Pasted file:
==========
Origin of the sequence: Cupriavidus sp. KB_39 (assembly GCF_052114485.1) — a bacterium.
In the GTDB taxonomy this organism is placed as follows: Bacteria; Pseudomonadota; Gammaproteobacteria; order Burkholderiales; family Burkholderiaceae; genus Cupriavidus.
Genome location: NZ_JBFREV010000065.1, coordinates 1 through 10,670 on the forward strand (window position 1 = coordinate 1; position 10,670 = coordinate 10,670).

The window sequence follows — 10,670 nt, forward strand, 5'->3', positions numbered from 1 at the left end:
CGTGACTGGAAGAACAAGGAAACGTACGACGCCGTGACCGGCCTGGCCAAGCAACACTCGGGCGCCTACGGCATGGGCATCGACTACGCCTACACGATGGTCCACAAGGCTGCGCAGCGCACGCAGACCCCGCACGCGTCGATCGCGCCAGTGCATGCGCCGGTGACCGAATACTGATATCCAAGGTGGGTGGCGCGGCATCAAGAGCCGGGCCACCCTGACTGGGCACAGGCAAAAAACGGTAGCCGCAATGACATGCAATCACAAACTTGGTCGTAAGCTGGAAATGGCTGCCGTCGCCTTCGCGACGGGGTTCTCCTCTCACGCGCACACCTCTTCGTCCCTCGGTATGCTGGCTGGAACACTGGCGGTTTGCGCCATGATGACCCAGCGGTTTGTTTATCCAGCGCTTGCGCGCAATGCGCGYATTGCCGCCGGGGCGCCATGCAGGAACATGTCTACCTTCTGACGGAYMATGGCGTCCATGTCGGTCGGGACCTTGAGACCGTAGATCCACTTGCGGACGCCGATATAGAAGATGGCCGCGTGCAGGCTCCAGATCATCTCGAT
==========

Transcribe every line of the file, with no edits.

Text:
Origin of the sequence: Cupriavidus sp. KB_39 (assembly GCF_052114485.1) — a bacterium.
In the GTDB taxonomy this organism is placed as follows: Bacteria; Pseudomonadota; Gammaproteobacteria; order Burkholderiales; family Burkholderiaceae; genus Cupriavidus.
Genome location: NZ_JBFREV010000065.1, coordinates 1 through 10,670 on the forward strand (window position 1 = coordinate 1; position 10,670 = coordinate 10,670).

The window sequence follows — 10,670 nt, forward strand, 5'->3', positions numbered from 1 at the left end:
CGTGACTGGAAGAACAAGGAAACGTACGACGCCGTGACCGGCCTGGCCAAGCAACACTCGGGCGCCTACGGCATGGGCATCGACTACGCCTACACGATGGTCCACAAGGCTGCGCAGCGCACGCAGACCCCGCACGCGTCGATCGCGCCAGTGCATGCGCCGGTGACCGAATACTGATATCCAAGGTGGGTGGCGCGGCATCAAGAGCCGGGCCACCCTGACTGGGCACAGGCAAAAAACGGTAGCCGCAATGACATGCAATCACAAACTTGGTCGTAAGCTGGAAATGGCTGCCGTCGCCTTCGCGACGGGGTTCTCCTCTCACGCGCACACCTCTTCGTCCCTCGGTATGCTGGCTGGAACACTGGCGGTTTGCGCCATGATGACCCAGCGGTTTGTTTATCCAGCGCTTGCGCGCAATGCGCGYATTGCCGCCGGGGCGCCATGCAGGAACATGTCTACCTTCTGACGGAYMATGGCGTCCATGTCGGTCGGGACCTTGAGACCGTAGATCCACTTGCGGACGCCGATATAGAAGATGGCCGCGTGCAGGCTCCAGATCATCTCGAT